You are here

Packwood House Museum (Andrew Shearer's Tavern)

-A A +A
Andrew Shearer's Tavern
1796, 1866, 1886, 1936. 10 Market St.

Packwood House Museum is a rare three-story log building. It began in 1796 as Andrew Shearer's Tavern, a public house on Water Street serving ferry patrons. By 1866, land piled along the riverfront had turned the ground floor into a basement. Reoriented to Market Street and renamed the American Hotel, it accommodated the growing number of travelers arriving by canal and train until 1886 when it was converted to apartments. In 1936 John and Edith Fetherston purchased the twenty-seven-room building to house themselves and their art collection; they called it “Packwood House,” the name of the Fetherston ancestral Tudor estate in Warwickshire, England. By Edith Fetherston's bequest, the house became a privately endowed museum that houses a collection of Americana. Around the corner at 13–19 N. Water Street is a two-story brick row house that served as the building's carriage house from 1860 to 1900.

Writing Credits

Author: 
George E. Thomas
×

Data

What's Nearby

Citation

George E. Thomas, "Packwood House Museum (Andrew Shearer's Tavern)", [Lewisburg, Pennsylvania], SAH Archipedia, eds. Gabrielle Esperdy and Karen Kingsley, Charlottesville: UVaP, 2012—, http://sah-archipedia.org/buildings/PA-02-UN16.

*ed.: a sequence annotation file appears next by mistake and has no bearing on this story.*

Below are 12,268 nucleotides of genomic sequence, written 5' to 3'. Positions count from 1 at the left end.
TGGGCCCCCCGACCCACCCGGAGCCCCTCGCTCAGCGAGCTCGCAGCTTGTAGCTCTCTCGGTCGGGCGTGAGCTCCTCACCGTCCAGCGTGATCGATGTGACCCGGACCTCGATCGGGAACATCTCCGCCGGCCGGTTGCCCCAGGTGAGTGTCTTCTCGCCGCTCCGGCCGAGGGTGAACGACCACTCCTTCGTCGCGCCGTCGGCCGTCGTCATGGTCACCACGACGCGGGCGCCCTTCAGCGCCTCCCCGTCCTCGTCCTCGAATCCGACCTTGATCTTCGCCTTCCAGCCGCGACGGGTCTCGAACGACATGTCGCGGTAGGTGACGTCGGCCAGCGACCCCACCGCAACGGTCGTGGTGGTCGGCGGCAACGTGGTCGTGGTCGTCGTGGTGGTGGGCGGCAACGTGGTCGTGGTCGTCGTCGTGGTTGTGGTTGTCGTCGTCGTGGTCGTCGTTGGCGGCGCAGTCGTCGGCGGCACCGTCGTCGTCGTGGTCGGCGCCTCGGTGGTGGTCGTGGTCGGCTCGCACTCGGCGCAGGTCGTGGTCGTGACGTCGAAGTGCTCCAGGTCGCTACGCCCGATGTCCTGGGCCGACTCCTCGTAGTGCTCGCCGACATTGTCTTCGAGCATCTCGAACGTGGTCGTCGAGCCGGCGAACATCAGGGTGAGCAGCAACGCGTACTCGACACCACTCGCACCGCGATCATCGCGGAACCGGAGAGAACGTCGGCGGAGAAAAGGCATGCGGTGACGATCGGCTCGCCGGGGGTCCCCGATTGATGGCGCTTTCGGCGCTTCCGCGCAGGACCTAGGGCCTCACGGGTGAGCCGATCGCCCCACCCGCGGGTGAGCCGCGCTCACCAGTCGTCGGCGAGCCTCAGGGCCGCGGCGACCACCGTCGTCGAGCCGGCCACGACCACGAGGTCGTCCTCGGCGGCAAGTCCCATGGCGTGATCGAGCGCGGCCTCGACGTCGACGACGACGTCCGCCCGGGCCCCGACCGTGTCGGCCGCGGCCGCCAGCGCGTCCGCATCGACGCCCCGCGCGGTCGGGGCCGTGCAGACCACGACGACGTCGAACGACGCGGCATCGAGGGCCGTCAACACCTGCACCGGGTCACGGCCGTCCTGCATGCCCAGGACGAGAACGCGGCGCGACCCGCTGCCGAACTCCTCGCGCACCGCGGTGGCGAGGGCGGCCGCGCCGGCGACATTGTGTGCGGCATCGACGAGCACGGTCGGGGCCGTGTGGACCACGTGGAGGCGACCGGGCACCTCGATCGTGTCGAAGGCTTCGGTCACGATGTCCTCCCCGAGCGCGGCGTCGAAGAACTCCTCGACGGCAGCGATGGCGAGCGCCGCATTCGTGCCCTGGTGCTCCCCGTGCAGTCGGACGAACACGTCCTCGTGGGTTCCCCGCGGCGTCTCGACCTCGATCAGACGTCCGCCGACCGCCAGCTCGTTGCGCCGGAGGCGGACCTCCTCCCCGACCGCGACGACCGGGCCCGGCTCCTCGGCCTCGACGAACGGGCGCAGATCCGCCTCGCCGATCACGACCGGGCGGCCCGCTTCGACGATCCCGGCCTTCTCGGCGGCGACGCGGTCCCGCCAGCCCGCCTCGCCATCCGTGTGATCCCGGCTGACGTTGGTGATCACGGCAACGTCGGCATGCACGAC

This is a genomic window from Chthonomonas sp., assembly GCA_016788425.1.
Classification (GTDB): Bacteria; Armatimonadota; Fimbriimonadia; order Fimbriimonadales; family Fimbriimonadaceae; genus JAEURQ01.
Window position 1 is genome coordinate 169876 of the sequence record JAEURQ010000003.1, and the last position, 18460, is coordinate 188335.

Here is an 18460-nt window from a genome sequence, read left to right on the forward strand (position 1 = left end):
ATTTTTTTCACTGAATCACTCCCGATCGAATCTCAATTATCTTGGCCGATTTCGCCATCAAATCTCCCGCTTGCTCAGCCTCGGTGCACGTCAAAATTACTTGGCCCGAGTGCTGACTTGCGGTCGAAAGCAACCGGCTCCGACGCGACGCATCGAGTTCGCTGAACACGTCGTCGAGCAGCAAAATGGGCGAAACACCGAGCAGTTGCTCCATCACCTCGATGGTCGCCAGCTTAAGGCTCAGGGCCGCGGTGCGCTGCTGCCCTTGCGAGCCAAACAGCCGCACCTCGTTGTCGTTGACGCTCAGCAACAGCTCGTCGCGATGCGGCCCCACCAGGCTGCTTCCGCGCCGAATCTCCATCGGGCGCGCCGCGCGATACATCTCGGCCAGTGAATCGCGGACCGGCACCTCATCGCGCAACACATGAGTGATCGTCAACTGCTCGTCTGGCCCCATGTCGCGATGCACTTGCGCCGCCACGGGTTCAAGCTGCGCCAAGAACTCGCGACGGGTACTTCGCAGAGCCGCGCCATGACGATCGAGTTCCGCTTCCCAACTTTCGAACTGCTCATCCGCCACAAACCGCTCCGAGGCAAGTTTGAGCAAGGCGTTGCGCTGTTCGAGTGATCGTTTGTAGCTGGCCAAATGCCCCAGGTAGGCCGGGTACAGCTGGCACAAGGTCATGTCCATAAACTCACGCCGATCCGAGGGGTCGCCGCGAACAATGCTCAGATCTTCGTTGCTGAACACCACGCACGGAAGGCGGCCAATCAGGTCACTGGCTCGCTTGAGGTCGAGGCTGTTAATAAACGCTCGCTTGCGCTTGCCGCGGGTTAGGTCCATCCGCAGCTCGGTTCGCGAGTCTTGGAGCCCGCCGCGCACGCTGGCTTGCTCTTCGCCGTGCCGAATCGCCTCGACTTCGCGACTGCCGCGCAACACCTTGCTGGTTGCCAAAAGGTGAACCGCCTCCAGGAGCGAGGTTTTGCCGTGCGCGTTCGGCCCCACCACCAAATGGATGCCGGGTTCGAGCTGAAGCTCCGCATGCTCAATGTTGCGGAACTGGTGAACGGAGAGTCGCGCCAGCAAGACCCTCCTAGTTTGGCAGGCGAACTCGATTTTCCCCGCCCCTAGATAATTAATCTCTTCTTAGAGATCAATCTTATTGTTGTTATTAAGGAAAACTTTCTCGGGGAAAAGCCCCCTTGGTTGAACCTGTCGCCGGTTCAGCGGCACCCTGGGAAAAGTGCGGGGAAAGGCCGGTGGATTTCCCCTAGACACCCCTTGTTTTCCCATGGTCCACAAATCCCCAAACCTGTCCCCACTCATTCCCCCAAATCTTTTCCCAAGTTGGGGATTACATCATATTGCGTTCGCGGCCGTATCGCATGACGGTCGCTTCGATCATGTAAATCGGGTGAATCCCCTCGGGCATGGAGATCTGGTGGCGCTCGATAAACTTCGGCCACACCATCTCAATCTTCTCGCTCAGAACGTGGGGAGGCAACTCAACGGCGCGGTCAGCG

Print Source

Cover: Buildings of PA vol 2

Buildings of Pennsylvania: Philadelphia and Eastern Pennsylvania, George E. Thomas, with Patricia Likos Ricci, Richard J. Webster, Lawrence M. Newman, Robert Janosov, and Bruce Thomas. Charlottesville: University of Virginia Press, 2012, 411-411.

If SAH Archipedia has been useful to you, please consider supporting it.

SAH Archipedia tells the story of the United States through its buildings, landscapes, and cities. This freely available resource empowers the public with authoritative knowledge that deepens their understanding and appreciation of the built environment. But the Society of Architectural Historians, which created SAH Archipedia with University of Virginia Press, needs your support to maintain the high-caliber research, writing, photography, cartography, editing, design, and programming that make SAH Archipedia a trusted online resource available to all who value the history of place, heritage tourism, and learning.

, ,